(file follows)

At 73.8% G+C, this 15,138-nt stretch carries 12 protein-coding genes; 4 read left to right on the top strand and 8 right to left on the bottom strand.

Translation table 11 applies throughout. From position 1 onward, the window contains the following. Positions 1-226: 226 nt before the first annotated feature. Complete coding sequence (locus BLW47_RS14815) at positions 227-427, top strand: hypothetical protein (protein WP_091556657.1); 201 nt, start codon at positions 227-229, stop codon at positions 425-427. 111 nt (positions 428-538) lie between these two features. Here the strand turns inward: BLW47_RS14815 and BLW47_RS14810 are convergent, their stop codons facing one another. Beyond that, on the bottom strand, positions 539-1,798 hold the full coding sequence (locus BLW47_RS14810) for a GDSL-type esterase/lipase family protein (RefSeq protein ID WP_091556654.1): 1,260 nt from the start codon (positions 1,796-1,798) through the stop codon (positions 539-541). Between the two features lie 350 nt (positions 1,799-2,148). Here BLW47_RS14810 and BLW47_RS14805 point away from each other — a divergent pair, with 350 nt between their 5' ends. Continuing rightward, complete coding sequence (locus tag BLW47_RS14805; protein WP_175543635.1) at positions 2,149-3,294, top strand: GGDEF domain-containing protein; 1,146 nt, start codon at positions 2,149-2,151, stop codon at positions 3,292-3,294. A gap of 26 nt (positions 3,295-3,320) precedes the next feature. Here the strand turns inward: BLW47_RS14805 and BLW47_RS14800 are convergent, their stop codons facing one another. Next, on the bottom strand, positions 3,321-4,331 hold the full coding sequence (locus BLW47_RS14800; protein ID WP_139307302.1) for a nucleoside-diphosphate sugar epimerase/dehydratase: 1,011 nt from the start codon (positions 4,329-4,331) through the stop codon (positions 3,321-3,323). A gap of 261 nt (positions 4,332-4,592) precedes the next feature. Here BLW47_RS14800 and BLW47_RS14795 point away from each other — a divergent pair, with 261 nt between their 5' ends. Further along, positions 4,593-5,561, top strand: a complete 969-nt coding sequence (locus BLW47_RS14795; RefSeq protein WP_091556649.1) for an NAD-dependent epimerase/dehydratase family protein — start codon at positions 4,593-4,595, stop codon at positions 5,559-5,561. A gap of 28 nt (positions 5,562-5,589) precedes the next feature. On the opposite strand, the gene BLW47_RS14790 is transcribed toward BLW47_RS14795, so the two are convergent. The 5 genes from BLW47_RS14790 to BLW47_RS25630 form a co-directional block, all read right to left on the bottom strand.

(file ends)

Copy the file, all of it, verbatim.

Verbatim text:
At 73.8% G+C, this 15,138-nt stretch carries 12 protein-coding genes; 4 read left to right on the top strand and 8 right to left on the bottom strand.

Translation table 11 applies throughout. From position 1 onward, the window contains the following. Positions 1-226: 226 nt before the first annotated feature. Complete coding sequence (locus BLW47_RS14815) at positions 227-427, top strand: hypothetical protein (protein WP_091556657.1); 201 nt, start codon at positions 227-229, stop codon at positions 425-427. 111 nt (positions 428-538) lie between these two features. Here the strand turns inward: BLW47_RS14815 and BLW47_RS14810 are convergent, their stop codons facing one another. Beyond that, on the bottom strand, positions 539-1,798 hold the full coding sequence (locus BLW47_RS14810) for a GDSL-type esterase/lipase family protein (RefSeq protein ID WP_091556654.1): 1,260 nt from the start codon (positions 1,796-1,798) through the stop codon (positions 539-541). Between the two features lie 350 nt (positions 1,799-2,148). Here BLW47_RS14810 and BLW47_RS14805 point away from each other — a divergent pair, with 350 nt between their 5' ends. Continuing rightward, complete coding sequence (locus tag BLW47_RS14805; protein WP_175543635.1) at positions 2,149-3,294, top strand: GGDEF domain-containing protein; 1,146 nt, start codon at positions 2,149-2,151, stop codon at positions 3,292-3,294. A gap of 26 nt (positions 3,295-3,320) precedes the next feature. Here the strand turns inward: BLW47_RS14805 and BLW47_RS14800 are convergent, their stop codons facing one another. Next, on the bottom strand, positions 3,321-4,331 hold the full coding sequence (locus BLW47_RS14800; protein ID WP_139307302.1) for a nucleoside-diphosphate sugar epimerase/dehydratase: 1,011 nt from the start codon (positions 4,329-4,331) through the stop codon (positions 3,321-3,323). A gap of 261 nt (positions 4,332-4,592) precedes the next feature. Here BLW47_RS14800 and BLW47_RS14795 point away from each other — a divergent pair, with 261 nt between their 5' ends. Further along, positions 4,593-5,561, top strand: a complete 969-nt coding sequence (locus BLW47_RS14795; RefSeq protein WP_091556649.1) for an NAD-dependent epimerase/dehydratase family protein — start codon at positions 4,593-4,595, stop codon at positions 5,559-5,561. A gap of 28 nt (positions 5,562-5,589) precedes the next feature. On the opposite strand, the gene BLW47_RS14790 is transcribed toward BLW47_RS14795, so the two are convergent. The 5 genes from BLW47_RS14790 to BLW47_RS25630 form a co-directional block, all read right to left on the bottom strand.